When my fifth-grade son, Jeff, walked up to me after class a week ago, I noticed white specks on the front top of his scalp. I almost screamed the four letter word that sends shivers down the spine of most elementary school parents: Lice.
While it turned out to be a false alarm, the panic was real. I immediately started picking at the specks in his hair and asking him, “Were you scratching your head today?”
“What are you doing, Mom?” he said, pushing my probing hands away.
“Has your head been itching?” I asked frantically as I picked at more strands of hair. My own scalp started to itch and I knew that my voice had taken on a fevered pitch.
Jeff’s eyes pleaded with me to stop, but I didn’t care. Although we were standing on the school playground with hundreds of kids and parents whirling around us, trying to get off campus, I was focused on the investigation, hoping that the lousy critters hadn’t chosen my son’s dark blond locks to lay their eggs in. Pick, pick (scratch). Pick, pick (scratch).
The flakes came off easily when I ruffled Jeff’s hair, so I thought it might be dandruff, but I wasn’t convinced until we got home and I’d thrown him into the shower, combed his hair several times and checked the whole family for infestation.
Paranoid? You bet.
Two weeks before, Jeff had two friends who had the little buggers take up residence and I could still see the exhaustion from the experience in their parents’ eyes.
One of the families is among the cleanest I know; the kind where you take your shoes off when you come in the door, they sterilize doorknob handles, and clean the crevices of computer keyboards and counter surfaces with abandon. The mom spent a week in purgatory with her two kids as she washed bedding, clothing and couch cushion covers in the hot cycle, put pillows and stuffed animals in plastic bags for 10 days, combed and searched for nits in her kids’ thick hair until her eyes ached. But the lice returned – twice.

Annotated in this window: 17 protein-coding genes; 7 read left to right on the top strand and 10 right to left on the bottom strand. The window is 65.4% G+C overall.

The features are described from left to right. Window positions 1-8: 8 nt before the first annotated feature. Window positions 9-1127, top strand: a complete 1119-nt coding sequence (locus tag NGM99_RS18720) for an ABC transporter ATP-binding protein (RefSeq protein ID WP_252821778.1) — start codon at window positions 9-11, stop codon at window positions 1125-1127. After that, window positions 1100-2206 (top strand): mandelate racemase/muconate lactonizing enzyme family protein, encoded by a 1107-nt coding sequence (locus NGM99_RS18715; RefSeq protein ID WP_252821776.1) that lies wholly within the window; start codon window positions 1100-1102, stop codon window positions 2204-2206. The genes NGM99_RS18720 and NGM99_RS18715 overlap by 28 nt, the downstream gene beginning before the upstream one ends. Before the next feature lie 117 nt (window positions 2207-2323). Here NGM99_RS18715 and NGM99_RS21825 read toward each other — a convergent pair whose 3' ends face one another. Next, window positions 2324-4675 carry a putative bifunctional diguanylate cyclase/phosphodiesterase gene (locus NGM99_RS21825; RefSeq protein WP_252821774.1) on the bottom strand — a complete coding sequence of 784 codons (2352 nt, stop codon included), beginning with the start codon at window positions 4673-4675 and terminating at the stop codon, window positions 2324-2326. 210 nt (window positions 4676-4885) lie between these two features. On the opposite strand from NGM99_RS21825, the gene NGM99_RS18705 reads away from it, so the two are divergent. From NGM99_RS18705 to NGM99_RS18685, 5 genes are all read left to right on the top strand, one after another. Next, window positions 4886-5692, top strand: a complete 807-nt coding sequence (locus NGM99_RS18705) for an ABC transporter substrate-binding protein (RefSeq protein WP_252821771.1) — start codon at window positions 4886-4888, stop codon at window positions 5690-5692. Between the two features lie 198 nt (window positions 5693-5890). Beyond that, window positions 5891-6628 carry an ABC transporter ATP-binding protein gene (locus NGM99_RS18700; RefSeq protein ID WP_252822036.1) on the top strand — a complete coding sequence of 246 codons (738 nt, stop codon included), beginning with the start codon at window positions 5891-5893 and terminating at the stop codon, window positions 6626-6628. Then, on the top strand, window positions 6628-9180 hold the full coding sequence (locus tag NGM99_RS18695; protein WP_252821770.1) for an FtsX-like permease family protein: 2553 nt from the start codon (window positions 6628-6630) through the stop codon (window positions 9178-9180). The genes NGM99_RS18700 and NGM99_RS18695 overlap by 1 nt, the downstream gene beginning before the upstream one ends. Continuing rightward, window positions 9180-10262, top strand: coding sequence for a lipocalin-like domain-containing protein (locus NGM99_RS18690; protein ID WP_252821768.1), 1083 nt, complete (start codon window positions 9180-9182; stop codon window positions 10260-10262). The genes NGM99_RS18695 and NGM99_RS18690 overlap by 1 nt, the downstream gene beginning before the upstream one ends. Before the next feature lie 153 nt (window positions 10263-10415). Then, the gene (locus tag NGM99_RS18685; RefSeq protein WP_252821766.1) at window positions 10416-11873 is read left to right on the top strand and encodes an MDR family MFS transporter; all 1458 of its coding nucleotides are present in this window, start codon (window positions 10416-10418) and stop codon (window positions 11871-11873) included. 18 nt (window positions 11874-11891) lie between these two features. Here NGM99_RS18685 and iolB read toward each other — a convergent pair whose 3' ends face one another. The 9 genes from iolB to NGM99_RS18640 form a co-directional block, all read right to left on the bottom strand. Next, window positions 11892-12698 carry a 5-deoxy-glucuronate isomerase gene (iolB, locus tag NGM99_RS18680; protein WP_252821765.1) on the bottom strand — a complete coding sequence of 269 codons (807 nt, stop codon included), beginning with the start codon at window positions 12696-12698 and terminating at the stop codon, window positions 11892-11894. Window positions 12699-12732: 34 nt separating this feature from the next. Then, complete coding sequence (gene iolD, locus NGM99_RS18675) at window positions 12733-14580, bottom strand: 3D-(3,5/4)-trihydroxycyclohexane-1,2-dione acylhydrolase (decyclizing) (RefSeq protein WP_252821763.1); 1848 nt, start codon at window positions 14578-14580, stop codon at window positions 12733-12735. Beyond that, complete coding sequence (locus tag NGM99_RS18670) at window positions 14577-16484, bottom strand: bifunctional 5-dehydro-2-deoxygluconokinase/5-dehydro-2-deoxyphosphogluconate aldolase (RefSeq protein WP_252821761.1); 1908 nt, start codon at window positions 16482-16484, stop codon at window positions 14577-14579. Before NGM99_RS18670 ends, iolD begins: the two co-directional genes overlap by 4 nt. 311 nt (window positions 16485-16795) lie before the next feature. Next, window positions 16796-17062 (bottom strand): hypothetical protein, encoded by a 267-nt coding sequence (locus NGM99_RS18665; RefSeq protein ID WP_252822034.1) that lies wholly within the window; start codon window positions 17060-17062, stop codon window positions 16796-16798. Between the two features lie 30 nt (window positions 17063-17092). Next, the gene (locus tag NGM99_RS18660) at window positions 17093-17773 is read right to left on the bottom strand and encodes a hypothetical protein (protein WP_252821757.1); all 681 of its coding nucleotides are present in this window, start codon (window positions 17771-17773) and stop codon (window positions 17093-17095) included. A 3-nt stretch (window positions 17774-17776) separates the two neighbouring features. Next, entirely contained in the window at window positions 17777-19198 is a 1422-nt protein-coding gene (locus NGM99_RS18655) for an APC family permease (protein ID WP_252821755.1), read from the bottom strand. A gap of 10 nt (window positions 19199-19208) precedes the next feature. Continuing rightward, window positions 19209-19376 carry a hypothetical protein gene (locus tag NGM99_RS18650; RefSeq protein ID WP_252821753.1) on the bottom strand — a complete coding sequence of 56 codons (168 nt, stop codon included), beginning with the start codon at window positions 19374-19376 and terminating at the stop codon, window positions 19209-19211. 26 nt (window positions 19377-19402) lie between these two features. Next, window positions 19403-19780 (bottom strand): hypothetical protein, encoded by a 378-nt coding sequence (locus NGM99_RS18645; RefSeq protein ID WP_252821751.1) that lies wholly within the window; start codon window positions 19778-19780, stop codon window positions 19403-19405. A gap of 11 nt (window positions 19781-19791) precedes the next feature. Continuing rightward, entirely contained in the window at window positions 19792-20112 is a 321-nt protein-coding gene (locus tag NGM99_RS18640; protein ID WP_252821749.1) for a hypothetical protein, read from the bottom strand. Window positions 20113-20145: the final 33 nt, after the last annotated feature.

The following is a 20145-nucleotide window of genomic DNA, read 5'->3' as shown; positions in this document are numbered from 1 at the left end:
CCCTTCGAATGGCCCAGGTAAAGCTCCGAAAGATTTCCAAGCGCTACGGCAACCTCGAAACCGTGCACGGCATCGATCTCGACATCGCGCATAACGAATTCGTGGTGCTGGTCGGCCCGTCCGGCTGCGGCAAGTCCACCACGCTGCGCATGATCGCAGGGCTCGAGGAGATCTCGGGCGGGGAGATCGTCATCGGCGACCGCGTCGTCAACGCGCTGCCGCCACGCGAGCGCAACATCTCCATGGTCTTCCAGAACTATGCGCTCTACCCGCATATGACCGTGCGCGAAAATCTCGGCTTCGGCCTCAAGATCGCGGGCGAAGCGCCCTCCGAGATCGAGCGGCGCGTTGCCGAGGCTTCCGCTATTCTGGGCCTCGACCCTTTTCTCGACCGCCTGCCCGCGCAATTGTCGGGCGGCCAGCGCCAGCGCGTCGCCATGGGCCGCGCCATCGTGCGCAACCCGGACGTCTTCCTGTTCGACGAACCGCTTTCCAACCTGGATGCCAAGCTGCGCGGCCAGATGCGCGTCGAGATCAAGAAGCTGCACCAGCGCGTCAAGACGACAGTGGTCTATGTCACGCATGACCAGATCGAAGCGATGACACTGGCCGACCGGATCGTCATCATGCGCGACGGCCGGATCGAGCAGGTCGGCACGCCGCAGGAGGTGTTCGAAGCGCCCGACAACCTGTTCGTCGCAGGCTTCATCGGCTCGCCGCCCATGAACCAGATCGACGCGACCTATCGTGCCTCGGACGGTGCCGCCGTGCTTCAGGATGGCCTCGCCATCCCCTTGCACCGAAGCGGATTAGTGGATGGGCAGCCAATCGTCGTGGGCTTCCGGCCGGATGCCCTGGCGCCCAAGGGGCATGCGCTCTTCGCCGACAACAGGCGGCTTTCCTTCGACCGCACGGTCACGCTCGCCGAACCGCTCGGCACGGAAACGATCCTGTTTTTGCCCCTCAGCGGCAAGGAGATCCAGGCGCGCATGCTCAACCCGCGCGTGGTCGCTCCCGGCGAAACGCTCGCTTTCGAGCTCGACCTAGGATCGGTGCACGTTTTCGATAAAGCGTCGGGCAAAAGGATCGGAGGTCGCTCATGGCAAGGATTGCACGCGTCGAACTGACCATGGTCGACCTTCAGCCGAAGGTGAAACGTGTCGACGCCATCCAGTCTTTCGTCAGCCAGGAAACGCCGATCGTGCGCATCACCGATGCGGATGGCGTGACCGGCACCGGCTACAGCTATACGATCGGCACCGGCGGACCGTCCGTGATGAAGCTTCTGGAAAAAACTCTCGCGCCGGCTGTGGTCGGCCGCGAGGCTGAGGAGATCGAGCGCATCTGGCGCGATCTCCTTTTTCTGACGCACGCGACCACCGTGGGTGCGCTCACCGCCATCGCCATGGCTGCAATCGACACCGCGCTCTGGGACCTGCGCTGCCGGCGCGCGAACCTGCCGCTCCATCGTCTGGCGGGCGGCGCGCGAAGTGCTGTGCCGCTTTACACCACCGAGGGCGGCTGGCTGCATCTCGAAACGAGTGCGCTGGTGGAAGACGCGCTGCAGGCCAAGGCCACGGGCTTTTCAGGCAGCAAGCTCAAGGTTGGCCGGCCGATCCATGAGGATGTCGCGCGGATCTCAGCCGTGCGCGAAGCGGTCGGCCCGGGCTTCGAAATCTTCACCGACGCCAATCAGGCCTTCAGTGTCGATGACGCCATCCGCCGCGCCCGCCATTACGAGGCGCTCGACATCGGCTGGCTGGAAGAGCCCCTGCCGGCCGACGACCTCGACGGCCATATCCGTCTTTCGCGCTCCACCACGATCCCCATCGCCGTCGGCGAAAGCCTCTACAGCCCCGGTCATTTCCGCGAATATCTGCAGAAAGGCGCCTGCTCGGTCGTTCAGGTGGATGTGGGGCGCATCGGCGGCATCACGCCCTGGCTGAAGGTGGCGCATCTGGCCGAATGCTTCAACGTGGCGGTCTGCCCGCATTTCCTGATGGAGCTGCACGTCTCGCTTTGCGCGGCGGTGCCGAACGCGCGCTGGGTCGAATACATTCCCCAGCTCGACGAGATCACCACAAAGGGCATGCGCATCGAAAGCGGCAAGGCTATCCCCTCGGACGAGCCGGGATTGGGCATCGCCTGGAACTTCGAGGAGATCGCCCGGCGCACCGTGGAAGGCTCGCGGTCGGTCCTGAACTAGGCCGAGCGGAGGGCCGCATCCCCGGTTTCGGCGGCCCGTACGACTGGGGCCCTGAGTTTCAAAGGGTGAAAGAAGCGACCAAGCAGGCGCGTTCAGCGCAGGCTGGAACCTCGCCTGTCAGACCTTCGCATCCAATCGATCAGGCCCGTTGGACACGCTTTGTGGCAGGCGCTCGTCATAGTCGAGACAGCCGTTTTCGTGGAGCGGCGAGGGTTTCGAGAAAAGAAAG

It’s a common misconception that getting lice is a matter of poor hygiene. According to Danville-based Nit-Wits Lice Treatment, it’s actually difficult for lice to feed and reproduce on dirty hair because of scalp oil and debris.
But the stigma attached to an infestation can be profound. Lafayette-based LoveBugs notes that anyone can get lice from any person with whom they have close contact (85 percent of siblings, 75 percent of mothers, 20 percent of fathers, and 50 percent of babysitters, nannies or housekeepers catch head lice in an infested household).
So how do you know if your child has lice? And if they do, what should you do about it?
Lice are the size of sesame seeds, and the nits stick to shafts of hair, not far from the scalp. If you do find lice, the pediatric website AskDrSears.com suggests treating children with a medicated shampoo as well as anyone else with an itching scalp or who shares a bed with the child. (Not everyone who has come into contact with your child needs treatment.)
Soak brushes and combs in very hot (nearly boiling) water for 10 minutes, and use the hot water cycle to machine wash pillowcases, sheets, hats and clothing worn over the past few days. You don’t need to wash every item of clothing and you don’t need to have the house fumigated. Vacuum sofas, beds and pillows, and what you can’t wash, seal inside a large garbage bag for 10 days. Check the child’s scalp every two to three days for new lice or nits, using a nit comb to ensure you’re getting at every strand of hair.
Next to the common cold, head lice is the top reason kids miss school. Dealing with lice is just another hurdle for us parents to jump. So when Jeff came home with a notice from the Mount Diablo Unified School District last Friday stating that he’d been exposed to head lice in his classroom again, I wasn’t freaked out.
OK, maybe just a little bit.